If you’ve read Isabella’s novel Ester Ried’s Namesake, you probably remember Esther Ried Randall’s reaction when handsome Professor Langham invited her to join a party he was organizing.
His plan was to drive a group of friends to the city to spend the day, then treat everyone to an evening show at the theater.
Poor Esther! She wanted so much to drive to town and spend a day shopping and seeing the sights; but her loving Christian parents had taught her that good Christians did not attend theater performances.
With her parents’ scruples in mind, Esther declined the professor’s invitation, saying:
“I may as well tell you plainly that I do not attend the theater.”
“Oh, is that all? As a rule I think I may be said not to do so myself. But isn’t it drawing the line rather closely, being in fact what might be called Puritanical, not to go at all?”
There was an amused smile on his face and a note of amused toleration in his voice. Still, Esther might have answered him quietly but for that word “Puritanical.” Over that she flamed.
Doris Farrand struggled with the same issue when her boyfriend Richard invited her to attend a play with “a splendid moral lesson” in the book Doris Farrand’s Vocation.
When Doris declined his invitation, Richard couldn’t understand her reason; neither could Doris’s sister, Athalie, who told Doris:
“It seems narrow-minded to object to [theater-going] these days. Why, Doris, the very best people go to this particular play.”
Doris’s boyfriend was a seminary student; he was studying to be a minister. Surely, he argued, he was a better judge of what was right and wrong; surely Doris should trust his judgment and go with him to the theater.
But in the end, Doris stood firm in her decision to remain at home, which didn’t please Richard at all.
Esther Randall also stayed at home, and struggled with the idea of living by her parents’ “hated scruples.” She felt she was missing out on all the fun in life, merely because her mother and father had some old-fashioned ideas.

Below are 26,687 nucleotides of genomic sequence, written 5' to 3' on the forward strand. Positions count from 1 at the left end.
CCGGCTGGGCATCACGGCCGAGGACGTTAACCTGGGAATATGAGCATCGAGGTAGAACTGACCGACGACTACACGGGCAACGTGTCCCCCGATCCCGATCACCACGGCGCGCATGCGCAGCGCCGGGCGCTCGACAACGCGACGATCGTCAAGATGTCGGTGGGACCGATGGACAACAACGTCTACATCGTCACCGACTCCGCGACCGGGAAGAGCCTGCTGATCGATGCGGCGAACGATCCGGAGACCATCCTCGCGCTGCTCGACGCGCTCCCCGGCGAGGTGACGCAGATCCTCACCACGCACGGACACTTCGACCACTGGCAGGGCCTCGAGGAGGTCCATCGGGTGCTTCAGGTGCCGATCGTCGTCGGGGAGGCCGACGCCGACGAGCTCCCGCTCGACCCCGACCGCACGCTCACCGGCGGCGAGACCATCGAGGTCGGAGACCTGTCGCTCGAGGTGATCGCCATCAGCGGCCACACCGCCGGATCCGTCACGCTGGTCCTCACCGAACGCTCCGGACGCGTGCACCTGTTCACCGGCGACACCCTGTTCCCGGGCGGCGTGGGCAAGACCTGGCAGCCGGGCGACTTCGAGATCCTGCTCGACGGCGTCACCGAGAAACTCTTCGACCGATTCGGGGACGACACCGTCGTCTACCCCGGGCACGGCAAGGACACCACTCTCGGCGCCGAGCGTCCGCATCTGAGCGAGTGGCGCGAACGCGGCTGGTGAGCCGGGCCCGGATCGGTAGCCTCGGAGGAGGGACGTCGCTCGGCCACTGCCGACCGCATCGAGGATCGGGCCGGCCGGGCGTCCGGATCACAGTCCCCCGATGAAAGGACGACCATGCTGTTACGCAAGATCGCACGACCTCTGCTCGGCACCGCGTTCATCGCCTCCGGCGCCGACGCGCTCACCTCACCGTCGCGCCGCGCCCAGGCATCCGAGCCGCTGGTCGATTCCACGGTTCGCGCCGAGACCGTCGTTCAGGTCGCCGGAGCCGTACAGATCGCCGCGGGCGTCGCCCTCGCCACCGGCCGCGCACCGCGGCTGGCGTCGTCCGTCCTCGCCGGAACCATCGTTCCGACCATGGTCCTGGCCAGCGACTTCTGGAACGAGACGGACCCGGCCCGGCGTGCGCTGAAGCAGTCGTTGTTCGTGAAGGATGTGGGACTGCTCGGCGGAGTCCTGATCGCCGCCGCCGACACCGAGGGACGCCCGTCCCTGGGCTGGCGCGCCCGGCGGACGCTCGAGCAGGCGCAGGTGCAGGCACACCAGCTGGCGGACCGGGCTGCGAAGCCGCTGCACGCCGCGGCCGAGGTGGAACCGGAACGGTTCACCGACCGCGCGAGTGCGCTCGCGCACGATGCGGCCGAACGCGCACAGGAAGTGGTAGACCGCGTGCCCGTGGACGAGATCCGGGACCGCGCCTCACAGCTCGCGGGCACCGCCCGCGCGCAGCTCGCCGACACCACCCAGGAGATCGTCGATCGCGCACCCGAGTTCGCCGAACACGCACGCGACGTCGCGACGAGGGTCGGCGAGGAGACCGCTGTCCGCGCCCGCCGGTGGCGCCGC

Esther’s best friend told her:
“You live in a little narrow space all hedged about with ‘Thou shalt nots’ or ‘I must nots,’ and that seems to be all there is of your religion.”
Esther couldn’t have agreed more!
In the book, Isabella describes Esther’s struggles in a very compelling way. Isabella understood what it was like to be young and want to go where her friends went and do that they did.
But as a Christian, Isabella was very aware of the example she set for her family, friends, and acquaintances.
And because her husband was a minister, Isabella knew members of the congregation scrutinized her behavior—some did so to take inspiration, and others to find fault.
Whatever their reasons, Isabella knew people watched her, and she was careful to set what she hoped was a good and clear example of Christian living.
She often mentioned Romans 14:15-16 as her guide:
For if your brother is grieved by what you eat, you are no longer walking in love. By what you eat, do not destroy the one for whom Christ died.
Therefore, do not let what is for you a good thing be spoken of as evil.
Isabella knew those verses weren’t just about food; they applied to anything a Christian might do or say that could influence others.
She knew that if a non-believer—or a new or struggling Christian—should see her entering a theater to see a morality play, that non-believer might assume that she went to other plays, as well, and that she considered any theater production to be acceptable.
Isabella didn’t want to run that risk, so she made it a rule in her life not to attend the theater for any reason.
She wasn’t alone in setting that standard. In 1892 Methodist Bishop John Heyl Vincent (a co-founder of Chautauqua Institution) published a short book titled Better Not.
In his book Bishop Vincent explained why Christians should ask themselves hard questions about their actions, and whether those actions were harmful or helpful to a soul who may follow their lead.
Isabella agreed with Bishop Vincent’s position, and even mentioned his book Better Not in her story of Esther Ried Randall’s struggle with “scruples.”
She hoped that young Christian women who read Esther’s story would be inspired to keep those two verses in Romans foremost in their minds whenever they planned an evening entertainment with friends and family.
You can read Bishop Vincent’s book Better Not for free! Click here to find it on Google Books. Then click on the red “Ebook – Free” button to read it on your phone or table, or to download it as a pdf.
And you can click on the book cover to find out more about Ester Ried’s Namesake (Book 7 in the Ester Ried Series).